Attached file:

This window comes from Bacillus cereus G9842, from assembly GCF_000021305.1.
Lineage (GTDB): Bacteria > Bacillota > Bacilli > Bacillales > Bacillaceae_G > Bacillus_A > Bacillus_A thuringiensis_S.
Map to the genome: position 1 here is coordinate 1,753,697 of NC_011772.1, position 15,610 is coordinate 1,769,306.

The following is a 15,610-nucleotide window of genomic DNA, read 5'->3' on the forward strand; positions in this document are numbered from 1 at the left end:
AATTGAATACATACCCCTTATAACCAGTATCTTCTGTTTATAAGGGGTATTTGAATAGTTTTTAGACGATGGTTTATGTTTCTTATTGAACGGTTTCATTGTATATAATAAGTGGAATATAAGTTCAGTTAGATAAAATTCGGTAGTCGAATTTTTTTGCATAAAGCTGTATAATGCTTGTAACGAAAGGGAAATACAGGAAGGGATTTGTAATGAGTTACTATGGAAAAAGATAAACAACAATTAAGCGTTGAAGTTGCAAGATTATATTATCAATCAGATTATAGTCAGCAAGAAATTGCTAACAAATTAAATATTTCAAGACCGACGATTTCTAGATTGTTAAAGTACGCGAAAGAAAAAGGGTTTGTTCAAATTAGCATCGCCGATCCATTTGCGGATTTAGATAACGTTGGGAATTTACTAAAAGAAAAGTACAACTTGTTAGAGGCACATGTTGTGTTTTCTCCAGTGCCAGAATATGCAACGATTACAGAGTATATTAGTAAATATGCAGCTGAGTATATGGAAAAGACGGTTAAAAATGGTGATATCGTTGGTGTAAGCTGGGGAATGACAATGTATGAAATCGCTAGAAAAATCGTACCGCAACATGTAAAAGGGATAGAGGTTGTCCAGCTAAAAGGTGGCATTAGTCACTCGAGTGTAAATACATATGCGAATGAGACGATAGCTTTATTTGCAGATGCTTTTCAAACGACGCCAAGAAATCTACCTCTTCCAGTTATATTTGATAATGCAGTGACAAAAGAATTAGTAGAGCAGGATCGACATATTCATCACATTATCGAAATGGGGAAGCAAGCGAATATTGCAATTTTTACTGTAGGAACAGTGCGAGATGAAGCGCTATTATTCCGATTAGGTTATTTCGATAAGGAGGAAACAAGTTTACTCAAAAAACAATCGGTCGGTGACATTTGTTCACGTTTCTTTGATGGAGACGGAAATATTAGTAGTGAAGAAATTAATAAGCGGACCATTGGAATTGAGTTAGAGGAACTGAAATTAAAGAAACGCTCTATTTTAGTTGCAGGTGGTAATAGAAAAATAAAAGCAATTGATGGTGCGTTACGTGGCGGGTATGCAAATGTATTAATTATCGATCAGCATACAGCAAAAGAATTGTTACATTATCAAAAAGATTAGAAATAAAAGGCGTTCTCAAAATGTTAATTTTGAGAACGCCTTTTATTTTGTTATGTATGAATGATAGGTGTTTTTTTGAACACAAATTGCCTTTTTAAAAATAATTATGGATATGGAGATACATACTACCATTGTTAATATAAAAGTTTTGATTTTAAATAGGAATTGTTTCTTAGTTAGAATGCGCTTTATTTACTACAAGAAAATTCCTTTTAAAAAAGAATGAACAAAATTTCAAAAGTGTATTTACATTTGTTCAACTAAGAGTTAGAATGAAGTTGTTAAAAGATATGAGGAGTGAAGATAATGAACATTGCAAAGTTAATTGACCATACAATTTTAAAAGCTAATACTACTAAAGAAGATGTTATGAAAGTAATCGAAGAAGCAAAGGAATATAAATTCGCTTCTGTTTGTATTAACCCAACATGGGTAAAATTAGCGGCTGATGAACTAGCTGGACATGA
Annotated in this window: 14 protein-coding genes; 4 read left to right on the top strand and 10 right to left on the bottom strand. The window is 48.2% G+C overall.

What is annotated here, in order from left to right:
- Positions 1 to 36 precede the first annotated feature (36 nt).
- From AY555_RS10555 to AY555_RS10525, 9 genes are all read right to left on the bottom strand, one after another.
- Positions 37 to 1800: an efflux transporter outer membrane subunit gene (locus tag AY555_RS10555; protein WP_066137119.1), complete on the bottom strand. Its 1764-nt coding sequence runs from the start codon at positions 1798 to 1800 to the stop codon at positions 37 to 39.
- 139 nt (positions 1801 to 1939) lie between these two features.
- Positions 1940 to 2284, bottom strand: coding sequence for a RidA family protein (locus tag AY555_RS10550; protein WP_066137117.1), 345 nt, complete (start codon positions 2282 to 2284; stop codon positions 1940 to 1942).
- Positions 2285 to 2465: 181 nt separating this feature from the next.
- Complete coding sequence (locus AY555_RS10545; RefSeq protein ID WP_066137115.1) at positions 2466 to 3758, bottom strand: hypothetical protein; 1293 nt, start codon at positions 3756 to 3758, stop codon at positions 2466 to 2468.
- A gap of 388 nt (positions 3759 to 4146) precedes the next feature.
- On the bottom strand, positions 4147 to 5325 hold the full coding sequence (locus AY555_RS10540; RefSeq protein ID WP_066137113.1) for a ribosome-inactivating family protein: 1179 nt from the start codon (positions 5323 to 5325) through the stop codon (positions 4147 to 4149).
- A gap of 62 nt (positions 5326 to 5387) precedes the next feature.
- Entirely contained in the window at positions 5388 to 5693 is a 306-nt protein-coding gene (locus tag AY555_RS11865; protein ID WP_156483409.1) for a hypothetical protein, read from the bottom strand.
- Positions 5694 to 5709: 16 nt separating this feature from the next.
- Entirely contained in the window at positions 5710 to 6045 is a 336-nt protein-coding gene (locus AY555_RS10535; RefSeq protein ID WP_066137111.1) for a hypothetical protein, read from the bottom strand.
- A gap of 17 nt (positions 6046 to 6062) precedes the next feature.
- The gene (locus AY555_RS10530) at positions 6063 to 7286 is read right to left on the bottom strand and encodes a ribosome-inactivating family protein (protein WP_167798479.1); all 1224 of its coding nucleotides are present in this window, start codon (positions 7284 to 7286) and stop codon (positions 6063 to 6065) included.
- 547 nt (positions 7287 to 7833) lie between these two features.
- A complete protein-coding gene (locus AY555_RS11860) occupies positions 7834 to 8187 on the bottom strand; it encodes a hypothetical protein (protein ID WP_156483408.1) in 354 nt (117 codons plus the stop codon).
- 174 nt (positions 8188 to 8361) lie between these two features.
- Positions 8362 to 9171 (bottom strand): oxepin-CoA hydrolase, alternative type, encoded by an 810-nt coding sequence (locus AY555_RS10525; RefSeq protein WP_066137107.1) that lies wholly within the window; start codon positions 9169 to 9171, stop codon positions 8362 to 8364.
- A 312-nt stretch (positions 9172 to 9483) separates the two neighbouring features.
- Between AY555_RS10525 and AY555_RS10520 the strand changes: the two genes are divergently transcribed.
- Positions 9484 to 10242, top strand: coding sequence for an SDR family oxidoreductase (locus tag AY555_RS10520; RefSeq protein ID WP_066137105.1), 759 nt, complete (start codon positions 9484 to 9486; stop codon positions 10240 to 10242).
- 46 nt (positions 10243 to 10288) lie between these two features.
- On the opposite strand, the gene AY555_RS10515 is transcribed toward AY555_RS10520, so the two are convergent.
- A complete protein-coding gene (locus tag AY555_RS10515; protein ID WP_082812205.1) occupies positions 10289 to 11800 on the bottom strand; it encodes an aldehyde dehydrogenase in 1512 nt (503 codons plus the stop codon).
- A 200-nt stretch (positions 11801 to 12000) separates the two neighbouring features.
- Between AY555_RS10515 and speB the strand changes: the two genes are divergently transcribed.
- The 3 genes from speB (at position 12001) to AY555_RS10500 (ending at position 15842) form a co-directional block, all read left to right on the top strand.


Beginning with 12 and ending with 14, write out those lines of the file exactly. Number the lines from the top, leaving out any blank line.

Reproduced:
- Positions 1940 to 2284, bottom strand: coding sequence for a RidA family protein (locus tag AY555_RS10550; protein WP_066137117.1), 345 nt, complete (start codon positions 2282 to 2284; stop codon positions 1940 to 1942).
- Positions 2285 to 2465: 181 nt separating this feature from the next.
- Complete coding sequence (locus AY555_RS10545; RefSeq protein ID WP_066137115.1) at positions 2466 to 3758, bottom strand: hypothetical protein; 1293 nt, start codon at positions 3756 to 3758, stop codon at positions 2466 to 2468.